Momentum: State of the Courts
In the blog series Momentum: 2013, A Year of Equality we ask Lambda Legal’s experts to discuss the impact of the previous year and the continuing work necessary to keep equality moving forward.
In 2013, it became crystal clear just how critical our courts are in the fight to secure legal equality for LGBT people and those with HIV. Unfortunately, when courts rule on important civil rights issues, they often come under attack from individuals and groups — going beyond criticizing outcomes and legal arguments — seeking to intimidate judges and undermine the function of the court system.
Just take a look at this excerpt from a fundraising email that the National Organization for Marriage sent out after the U.S. v. Windsor (DOMA) decision:
Let's face it: Anthony Kennedy and his activist cronies on the Supreme Court are itching to redefine marriage and impose same-sex 'marriage' on an unwilling nation. Justice Scalia has warned us clearly in his dissent that the only thing that will stop Kennedy and crew is their own sense of what they can get away with.
This harmful narrative was echoed by politicians and even judges throughout the year.
After Lambda Legal’s marriage victory in New Jersey, Gov. Chris Christie — who opposed the ruling — criticized the New Jersey Supreme Court for “substituting its judgment for the constitutional process of the elected branches or a vote of the people” and reiterated his promise to reshape the “activist court.”
In September, an Ohio lawmaker called for the impeachment of a federal judge who ruled that the state must recognize the marriage of a terminally ill man and his husband, accusing the judge of "malfeasance and abuse of power." In August, a conservative state judge in Kentucky stated in an op-ed that the Windsor ruling did not change Kentucky’s “simple and traditional” marriage law.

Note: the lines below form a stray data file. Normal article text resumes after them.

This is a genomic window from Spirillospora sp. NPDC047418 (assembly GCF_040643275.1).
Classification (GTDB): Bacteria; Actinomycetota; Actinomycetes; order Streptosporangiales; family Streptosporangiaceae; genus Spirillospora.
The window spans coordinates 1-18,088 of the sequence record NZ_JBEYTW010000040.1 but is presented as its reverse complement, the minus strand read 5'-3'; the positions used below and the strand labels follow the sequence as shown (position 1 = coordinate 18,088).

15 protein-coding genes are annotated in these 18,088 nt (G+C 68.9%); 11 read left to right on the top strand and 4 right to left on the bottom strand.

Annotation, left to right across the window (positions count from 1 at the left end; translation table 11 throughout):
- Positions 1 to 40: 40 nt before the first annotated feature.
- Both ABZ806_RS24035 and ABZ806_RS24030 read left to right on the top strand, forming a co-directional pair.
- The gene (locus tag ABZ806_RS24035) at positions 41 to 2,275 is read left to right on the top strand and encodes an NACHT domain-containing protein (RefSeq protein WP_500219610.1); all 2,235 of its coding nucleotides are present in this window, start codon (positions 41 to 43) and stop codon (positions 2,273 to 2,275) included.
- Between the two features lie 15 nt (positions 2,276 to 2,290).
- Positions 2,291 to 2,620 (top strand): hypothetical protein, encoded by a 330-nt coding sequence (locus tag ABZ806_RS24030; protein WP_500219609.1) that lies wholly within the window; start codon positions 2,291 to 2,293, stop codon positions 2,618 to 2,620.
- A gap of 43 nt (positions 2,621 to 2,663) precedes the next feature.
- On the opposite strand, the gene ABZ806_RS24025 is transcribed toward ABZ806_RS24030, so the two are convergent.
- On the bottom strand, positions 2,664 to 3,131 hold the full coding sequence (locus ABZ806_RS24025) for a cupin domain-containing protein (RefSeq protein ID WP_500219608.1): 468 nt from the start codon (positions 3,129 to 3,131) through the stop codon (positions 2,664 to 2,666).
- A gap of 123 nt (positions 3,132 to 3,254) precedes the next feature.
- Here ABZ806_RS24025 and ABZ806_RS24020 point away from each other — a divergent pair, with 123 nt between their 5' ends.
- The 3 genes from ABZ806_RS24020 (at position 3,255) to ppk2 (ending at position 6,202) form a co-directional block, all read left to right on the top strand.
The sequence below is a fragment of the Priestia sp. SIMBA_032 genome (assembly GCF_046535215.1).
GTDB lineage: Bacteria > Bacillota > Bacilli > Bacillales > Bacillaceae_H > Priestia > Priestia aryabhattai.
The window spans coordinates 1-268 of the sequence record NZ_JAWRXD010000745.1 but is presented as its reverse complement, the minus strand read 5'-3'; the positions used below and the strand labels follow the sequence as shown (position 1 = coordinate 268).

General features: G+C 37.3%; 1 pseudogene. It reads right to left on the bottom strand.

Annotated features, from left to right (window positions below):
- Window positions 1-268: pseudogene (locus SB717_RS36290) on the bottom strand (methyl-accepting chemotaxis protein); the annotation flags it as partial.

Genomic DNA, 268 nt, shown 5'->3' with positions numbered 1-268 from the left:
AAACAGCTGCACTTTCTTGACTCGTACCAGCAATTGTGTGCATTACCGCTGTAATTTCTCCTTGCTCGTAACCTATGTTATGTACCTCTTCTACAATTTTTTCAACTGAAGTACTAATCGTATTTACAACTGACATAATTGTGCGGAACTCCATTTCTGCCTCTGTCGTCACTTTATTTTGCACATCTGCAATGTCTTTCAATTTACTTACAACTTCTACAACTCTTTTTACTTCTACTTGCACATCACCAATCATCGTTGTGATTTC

Because much of the misunderstanding and vitriol aimed at the judiciary comes from decisions that affect the LGBT community, it is essential for Lambda Legal to play a role in protecting judicial independence. This is exactly what our Fair Courts Project does through public education on the importance of courts and the harmful effects of special interest money; increasing access to justice; and promoting diversity on the bench.
In 2013, the Fair Courts Project worked to curb anti-LGBT bias in the legal system by:
- Advancing legal protection to prohibit discrimination against LGBT people in jury service;
- Fighting a harmful amendment to the Senate immigration reform bill that would have allowed the government to deny basic due process rights to immigrant detainees, many of whom are LGBT;
- Working to end “gay panic” and “trans panic” legal defenses to “justify” violent hate crimes.
This last year we celebrated a number of victories that increased LGBT diversity on the bench, including:
- The nomination and confirmation of openly gay judges servingat high levels in states like Connecticut, California and New York, to name a few;
- An unprecedented number of openly gay judicial confirmations to the federal bench, including the first lesbian Latina judge and Asian-American lesbian judge; and
- The confirmation of the first openly gay federal appellate judge in the country.
But there are still challenges ahead...
With 38 states holding some form of judicial election and $54.6 million spent on judicial races during the 2011-12 election cycle, there is every reason to expect that special interests will persist in their attempt to influence the courts.
Due to unprecedented obstruction in the Senate, approximately 1 in 10 federal judgeships remains vacant and Sen. Marco Rubio (R-Fla.) continues to single-handedly block the confirmation of the first openly gay black man to the federal bench.
According to recent studies, upwards of 50% of gay and lesbian respondents thought the courts were not providing fair and unbiased treatment to LGBT people.
Together we have helped move equality forward and together we must use the momentum of 2013 to achieve the promise engraved above the Supreme Court: “Equal Justice Under Law.”
Help keep equality moving forward by making a tax-deductible, year-end gift to Lambda Legal.
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